Lament and Listening

All this is from God, who through Christ reconciled us to himself and gave us the ministry of reconciliation; (ESV)

2 Corinthians 5:18

Last week, the National Leadership Team of the Evangelical Presbyterian Church issued a call to lament.  In that call, they provided us with several resources for lament, including articles on lament in the Christian life and prayers of lament to be prayed together.  This article is written as a companion to that call, adding to the call to lament a call to listening as well.  

Reconciliation is the heartbeat of the gospel.  Through the death and resurrection of Jesus, God not only reconciles us, but the whole world to Himself.  Therefore, if we have been reconciled to God, then reconciliation becomes the drumbeat to which we march.  As we look at the divisions in our country right now, I don’t think I even need to begin to make a case that we have a desperate need for reconciliation.  And yet, how do we get there?  

This Sunday, I issued a call to us to set aside argument for a season and listen.  While listening isn’t the sum whole of reconciliation, true reconciliation never happens without some degree of listening.  In Exodus, we read that God “hears the cries” of His people.  Despite their sin and their idolatry, He listens with compassion to their plight and delivers them from it.  Likewise, God works salvation in us by our own hearing from Him in the gospel.  We listen to the great love God has shown us in the death of His son, and our hearts are turned back towards Him.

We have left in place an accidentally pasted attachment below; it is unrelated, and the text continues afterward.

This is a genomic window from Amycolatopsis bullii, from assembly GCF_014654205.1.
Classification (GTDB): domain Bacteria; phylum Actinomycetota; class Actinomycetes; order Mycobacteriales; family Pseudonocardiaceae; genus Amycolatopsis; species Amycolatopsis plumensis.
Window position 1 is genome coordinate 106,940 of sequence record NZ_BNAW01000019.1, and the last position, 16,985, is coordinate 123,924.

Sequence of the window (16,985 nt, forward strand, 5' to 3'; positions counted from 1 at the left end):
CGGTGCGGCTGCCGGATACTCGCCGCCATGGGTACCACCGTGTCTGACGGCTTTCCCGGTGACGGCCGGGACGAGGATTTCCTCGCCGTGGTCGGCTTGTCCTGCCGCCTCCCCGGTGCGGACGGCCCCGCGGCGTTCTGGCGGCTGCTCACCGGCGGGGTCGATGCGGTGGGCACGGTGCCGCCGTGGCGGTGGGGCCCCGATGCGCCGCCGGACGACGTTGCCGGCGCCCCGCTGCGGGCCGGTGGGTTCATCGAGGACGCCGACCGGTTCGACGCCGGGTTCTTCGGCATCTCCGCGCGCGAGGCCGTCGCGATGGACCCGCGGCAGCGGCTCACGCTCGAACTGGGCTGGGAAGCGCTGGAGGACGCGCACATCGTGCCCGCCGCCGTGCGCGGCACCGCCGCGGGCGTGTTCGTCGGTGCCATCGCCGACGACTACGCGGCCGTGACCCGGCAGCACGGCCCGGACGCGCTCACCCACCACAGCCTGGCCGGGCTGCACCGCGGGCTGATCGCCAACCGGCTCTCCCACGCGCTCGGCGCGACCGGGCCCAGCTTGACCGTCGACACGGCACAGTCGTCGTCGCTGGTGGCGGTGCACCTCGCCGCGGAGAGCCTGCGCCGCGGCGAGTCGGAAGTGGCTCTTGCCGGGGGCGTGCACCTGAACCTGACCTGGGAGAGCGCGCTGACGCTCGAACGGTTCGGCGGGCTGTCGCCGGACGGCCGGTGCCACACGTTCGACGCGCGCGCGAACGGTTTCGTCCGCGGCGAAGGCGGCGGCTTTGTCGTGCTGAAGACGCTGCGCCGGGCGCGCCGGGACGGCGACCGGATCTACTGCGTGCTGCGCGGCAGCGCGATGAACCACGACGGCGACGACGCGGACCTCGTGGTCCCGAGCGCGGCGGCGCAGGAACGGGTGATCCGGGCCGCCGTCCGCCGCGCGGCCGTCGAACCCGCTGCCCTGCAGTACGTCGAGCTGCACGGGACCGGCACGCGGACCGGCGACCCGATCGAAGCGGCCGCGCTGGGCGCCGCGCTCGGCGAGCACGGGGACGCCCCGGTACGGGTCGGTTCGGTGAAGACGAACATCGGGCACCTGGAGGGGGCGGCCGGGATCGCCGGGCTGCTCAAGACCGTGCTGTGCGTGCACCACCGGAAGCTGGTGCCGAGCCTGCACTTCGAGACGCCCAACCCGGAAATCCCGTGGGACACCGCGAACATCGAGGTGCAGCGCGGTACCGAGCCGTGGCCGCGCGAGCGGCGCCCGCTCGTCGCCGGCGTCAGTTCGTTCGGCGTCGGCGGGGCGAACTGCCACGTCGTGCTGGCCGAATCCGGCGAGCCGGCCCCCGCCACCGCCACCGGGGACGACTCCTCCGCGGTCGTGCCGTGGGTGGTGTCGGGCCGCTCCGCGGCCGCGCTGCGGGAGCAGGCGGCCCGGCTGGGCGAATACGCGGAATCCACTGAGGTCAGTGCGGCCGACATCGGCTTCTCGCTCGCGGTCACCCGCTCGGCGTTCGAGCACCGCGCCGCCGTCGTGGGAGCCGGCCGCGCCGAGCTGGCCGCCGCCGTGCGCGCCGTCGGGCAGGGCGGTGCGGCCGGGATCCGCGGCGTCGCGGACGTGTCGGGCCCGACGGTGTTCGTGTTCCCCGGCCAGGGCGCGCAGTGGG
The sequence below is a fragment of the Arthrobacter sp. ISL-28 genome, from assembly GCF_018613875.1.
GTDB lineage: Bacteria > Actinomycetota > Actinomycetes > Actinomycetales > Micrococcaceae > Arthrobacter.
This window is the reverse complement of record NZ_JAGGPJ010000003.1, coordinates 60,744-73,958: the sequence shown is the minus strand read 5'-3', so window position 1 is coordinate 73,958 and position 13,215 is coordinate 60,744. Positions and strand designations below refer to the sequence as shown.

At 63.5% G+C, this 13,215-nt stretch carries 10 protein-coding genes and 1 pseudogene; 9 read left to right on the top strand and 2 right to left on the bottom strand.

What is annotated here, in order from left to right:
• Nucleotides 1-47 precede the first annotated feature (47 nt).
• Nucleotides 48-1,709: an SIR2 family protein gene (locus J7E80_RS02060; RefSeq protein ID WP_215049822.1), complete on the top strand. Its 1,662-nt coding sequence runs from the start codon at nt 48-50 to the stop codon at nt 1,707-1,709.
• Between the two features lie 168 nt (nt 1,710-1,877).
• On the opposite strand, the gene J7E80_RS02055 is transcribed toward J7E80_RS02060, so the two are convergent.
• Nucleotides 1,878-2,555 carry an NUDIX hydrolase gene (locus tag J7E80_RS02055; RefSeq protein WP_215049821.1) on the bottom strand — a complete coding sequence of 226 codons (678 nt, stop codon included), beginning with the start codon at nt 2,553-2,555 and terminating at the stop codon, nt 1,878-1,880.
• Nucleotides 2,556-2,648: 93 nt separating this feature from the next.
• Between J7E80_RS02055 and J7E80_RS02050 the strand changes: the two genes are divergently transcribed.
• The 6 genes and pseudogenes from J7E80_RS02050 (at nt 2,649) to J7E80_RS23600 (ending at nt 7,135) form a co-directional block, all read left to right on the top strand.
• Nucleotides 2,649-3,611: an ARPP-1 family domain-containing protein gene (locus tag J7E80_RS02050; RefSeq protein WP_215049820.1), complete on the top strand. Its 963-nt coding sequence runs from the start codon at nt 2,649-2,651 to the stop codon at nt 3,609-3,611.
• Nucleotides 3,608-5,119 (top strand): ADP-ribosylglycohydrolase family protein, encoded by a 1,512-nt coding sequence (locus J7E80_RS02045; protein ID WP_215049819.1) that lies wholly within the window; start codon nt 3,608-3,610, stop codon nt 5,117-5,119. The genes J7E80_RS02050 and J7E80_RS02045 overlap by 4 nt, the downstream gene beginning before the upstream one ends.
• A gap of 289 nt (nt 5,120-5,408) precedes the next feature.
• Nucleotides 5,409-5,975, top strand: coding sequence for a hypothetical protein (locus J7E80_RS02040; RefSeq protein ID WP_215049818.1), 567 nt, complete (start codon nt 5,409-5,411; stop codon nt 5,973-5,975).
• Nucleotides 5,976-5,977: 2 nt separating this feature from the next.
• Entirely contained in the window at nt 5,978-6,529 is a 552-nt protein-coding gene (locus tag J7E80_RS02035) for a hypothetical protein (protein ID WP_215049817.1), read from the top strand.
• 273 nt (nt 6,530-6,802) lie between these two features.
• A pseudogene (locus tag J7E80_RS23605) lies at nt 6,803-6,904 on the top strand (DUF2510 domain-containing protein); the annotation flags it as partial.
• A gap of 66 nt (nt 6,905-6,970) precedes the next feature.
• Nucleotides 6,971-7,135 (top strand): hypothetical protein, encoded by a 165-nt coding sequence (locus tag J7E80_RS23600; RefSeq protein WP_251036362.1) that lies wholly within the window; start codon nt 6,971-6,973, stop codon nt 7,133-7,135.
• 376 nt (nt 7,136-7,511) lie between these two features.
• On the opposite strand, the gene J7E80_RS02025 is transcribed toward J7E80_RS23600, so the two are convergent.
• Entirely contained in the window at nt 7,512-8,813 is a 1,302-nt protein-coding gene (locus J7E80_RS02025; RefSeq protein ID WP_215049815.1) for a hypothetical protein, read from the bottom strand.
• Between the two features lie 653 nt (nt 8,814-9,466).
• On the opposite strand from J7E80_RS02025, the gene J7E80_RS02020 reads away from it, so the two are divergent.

The democratization of information and reporting by the internet has resulted in a reality where every single person in America can retreat from any event, fact, or controversy into a well-crafted and almost hermetically sealed echo-chamber where every argument only serves to reinforce what we already believed to be true anyway.

I believe that we are being faced with a very dangerous opportunity in our time.  The democratization of information and reporting by the internet has resulted in a reality where every single person in America can retreat from any event, fact, or controversy into a well-crafted and almost hermetically sealed echo-chamber where every argument only serves to reinforce what we already believed to be true anyway.  And we’ve seen this play out in every national controversy of recent memory.  

This means that as a white evangelical in a city that is %90 white, I simply will not hear the voice of my African American brothers and sisters in Christ unless I turn the volume down on some of these other voices for a season.  Of course, there are many who are exploiting America’s racial tensions for political gain, and even some for the purpose of causing chaos.  This is no excuse, however, to shut out the voices of those that God has made our brothers and sisters through faith in Christ.